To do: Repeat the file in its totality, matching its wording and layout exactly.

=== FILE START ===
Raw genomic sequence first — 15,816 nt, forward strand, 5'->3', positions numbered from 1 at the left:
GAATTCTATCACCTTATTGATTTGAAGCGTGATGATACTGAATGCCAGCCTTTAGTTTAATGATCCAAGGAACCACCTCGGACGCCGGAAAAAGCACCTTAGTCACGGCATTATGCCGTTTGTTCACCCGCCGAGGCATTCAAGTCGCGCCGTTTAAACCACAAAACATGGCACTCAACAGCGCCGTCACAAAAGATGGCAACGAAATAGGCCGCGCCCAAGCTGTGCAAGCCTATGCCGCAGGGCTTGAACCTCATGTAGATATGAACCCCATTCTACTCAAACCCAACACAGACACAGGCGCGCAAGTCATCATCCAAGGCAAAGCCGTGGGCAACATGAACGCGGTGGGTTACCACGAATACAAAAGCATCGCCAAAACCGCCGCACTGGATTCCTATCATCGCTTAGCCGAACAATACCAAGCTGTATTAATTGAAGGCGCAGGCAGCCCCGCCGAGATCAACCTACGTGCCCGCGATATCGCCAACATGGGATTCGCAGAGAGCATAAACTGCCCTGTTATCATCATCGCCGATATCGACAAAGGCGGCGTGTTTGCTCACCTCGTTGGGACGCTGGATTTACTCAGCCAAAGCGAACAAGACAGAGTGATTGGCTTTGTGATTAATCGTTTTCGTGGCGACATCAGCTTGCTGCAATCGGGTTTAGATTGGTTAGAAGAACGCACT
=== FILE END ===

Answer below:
Raw genomic sequence first — 15,816 nt, forward strand, 5'->3', positions numbered from 1 at the left:
GAATTCTATCACCTTATTGATTTGAAGCGTGATGATACTGAATGCCAGCCTTTAGTTTAATGATCCAAGGAACCACCTCGGACGCCGGAAAAAGCACCTTAGTCACGGCATTATGCCGTTTGTTCACCCGCCGAGGCATTCAAGTCGCGCCGTTTAAACCACAAAACATGGCACTCAACAGCGCCGTCACAAAAGATGGCAACGAAATAGGCCGCGCCCAAGCTGTGCAAGCCTATGCCGCAGGGCTTGAACCTCATGTAGATATGAACCCCATTCTACTCAAACCCAACACAGACACAGGCGCGCAAGTCATCATCCAAGGCAAAGCCGTGGGCAACATGAACGCGGTGGGTTACCACGAATACAAAAGCATCGCCAAAACCGCCGCACTGGATTCCTATCATCGCTTAGCCGAACAATACCAAGCTGTATTAATTGAAGGCGCAGGCAGCCCCGCCGAGATCAACCTACGTGCCCGCGATATCGCCAACATGGGATTCGCAGAGAGCATAAACTGCCCTGTTATCATCATCGCCGATATCGACAAAGGCGGCGTGTTTGCTCACCTCGTTGGGACGCTGGATTTACTCAGCCAAAGCGAACAAGACAGAGTGATTGGCTTTGTGATTAATCGTTTTCGTGGCGACATCAGCTTGCTGCAATCGGGTTTAGATTGGTTAGAAGAACGCACT